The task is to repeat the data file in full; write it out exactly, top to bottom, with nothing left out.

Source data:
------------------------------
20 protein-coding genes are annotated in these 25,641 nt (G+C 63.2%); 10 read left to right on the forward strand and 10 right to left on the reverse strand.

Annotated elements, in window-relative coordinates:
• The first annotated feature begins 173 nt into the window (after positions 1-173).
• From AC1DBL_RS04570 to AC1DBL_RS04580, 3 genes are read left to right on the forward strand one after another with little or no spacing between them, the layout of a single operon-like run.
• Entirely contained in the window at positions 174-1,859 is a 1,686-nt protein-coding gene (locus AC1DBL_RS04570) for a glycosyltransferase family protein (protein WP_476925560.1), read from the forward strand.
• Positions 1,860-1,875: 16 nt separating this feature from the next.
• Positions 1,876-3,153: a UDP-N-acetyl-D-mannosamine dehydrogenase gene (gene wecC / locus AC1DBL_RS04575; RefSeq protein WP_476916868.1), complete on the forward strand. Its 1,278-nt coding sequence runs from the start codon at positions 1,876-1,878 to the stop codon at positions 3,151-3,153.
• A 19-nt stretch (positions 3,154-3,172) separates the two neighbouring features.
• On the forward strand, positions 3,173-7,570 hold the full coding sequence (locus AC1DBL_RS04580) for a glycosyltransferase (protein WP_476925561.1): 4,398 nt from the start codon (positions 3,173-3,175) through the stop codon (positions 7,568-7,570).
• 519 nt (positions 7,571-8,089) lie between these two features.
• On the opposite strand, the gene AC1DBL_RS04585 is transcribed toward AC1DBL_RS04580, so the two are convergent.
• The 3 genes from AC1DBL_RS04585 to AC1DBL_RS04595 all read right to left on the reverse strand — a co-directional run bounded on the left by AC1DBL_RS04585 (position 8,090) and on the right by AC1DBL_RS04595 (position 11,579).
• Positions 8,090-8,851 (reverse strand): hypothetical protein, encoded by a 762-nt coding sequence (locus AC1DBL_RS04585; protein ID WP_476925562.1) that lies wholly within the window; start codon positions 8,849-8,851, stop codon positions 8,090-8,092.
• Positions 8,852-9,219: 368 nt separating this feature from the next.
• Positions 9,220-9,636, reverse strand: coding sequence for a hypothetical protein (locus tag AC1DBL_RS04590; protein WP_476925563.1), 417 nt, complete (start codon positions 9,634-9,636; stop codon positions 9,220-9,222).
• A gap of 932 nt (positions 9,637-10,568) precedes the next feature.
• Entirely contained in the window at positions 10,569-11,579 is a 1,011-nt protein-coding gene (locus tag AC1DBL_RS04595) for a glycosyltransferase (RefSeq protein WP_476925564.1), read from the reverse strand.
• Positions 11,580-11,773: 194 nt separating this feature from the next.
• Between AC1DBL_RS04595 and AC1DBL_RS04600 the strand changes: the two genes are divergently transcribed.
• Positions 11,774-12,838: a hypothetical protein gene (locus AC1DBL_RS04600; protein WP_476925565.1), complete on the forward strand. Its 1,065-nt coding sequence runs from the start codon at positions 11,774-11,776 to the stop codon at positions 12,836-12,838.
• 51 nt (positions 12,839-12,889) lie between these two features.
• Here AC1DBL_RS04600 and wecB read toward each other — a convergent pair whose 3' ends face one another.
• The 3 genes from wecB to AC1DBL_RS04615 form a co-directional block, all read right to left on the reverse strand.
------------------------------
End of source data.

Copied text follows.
20 protein-coding genes are annotated in these 25,641 nt (G+C 63.2%); 10 read left to right on the forward strand and 10 right to left on the reverse strand.

Annotated elements, in window-relative coordinates:
• The first annotated feature begins 173 nt into the window (after positions 1-173).
• From AC1DBL_RS04570 to AC1DBL_RS04580, 3 genes are read left to right on the forward strand one after another with little or no spacing between them, the layout of a single operon-like run.
• Entirely contained in the window at positions 174-1,859 is a 1,686-nt protein-coding gene (locus AC1DBL_RS04570) for a glycosyltransferase family protein (protein WP_476925560.1), read from the forward strand.
• Positions 1,860-1,875: 16 nt separating this feature from the next.
• Positions 1,876-3,153: a UDP-N-acetyl-D-mannosamine dehydrogenase gene (gene wecC / locus AC1DBL_RS04575; RefSeq protein WP_476916868.1), complete on the forward strand. Its 1,278-nt coding sequence runs from the start codon at positions 1,876-1,878 to the stop codon at positions 3,151-3,153.
• A 19-nt stretch (positions 3,154-3,172) separates the two neighbouring features.
• On the forward strand, positions 3,173-7,570 hold the full coding sequence (locus AC1DBL_RS04580) for a glycosyltransferase (protein WP_476925561.1): 4,398 nt from the start codon (positions 3,173-3,175) through the stop codon (positions 7,568-7,570).
• 519 nt (positions 7,571-8,089) lie between these two features.
• On the opposite strand, the gene AC1DBL_RS04585 is transcribed toward AC1DBL_RS04580, so the two are convergent.
• The 3 genes from AC1DBL_RS04585 to AC1DBL_RS04595 all read right to left on the reverse strand — a co-directional run bounded on the left by AC1DBL_RS04585 (position 8,090) and on the right by AC1DBL_RS04595 (position 11,579).
• Positions 8,090-8,851 (reverse strand): hypothetical protein, encoded by a 762-nt coding sequence (locus AC1DBL_RS04585; protein ID WP_476925562.1) that lies wholly within the window; start codon positions 8,849-8,851, stop codon positions 8,090-8,092.
• Positions 8,852-9,219: 368 nt separating this feature from the next.
• Positions 9,220-9,636, reverse strand: coding sequence for a hypothetical protein (locus tag AC1DBL_RS04590; protein WP_476925563.1), 417 nt, complete (start codon positions 9,634-9,636; stop codon positions 9,220-9,222).
• A gap of 932 nt (positions 9,637-10,568) precedes the next feature.
• Entirely contained in the window at positions 10,569-11,579 is a 1,011-nt protein-coding gene (locus tag AC1DBL_RS04595) for a glycosyltransferase (RefSeq protein WP_476925564.1), read from the reverse strand.
• Positions 11,580-11,773: 194 nt separating this feature from the next.
• Between AC1DBL_RS04595 and AC1DBL_RS04600 the strand changes: the two genes are divergently transcribed.
• Positions 11,774-12,838: a hypothetical protein gene (locus AC1DBL_RS04600; protein WP_476925565.1), complete on the forward strand. Its 1,065-nt coding sequence runs from the start codon at positions 11,774-11,776 to the stop codon at positions 12,836-12,838.
• 51 nt (positions 12,839-12,889) lie between these two features.
• Here AC1DBL_RS04600 and wecB read toward each other — a convergent pair whose 3' ends face one another.
• The 3 genes from wecB to AC1DBL_RS04615 form a co-directional block, all read right to left on the reverse strand.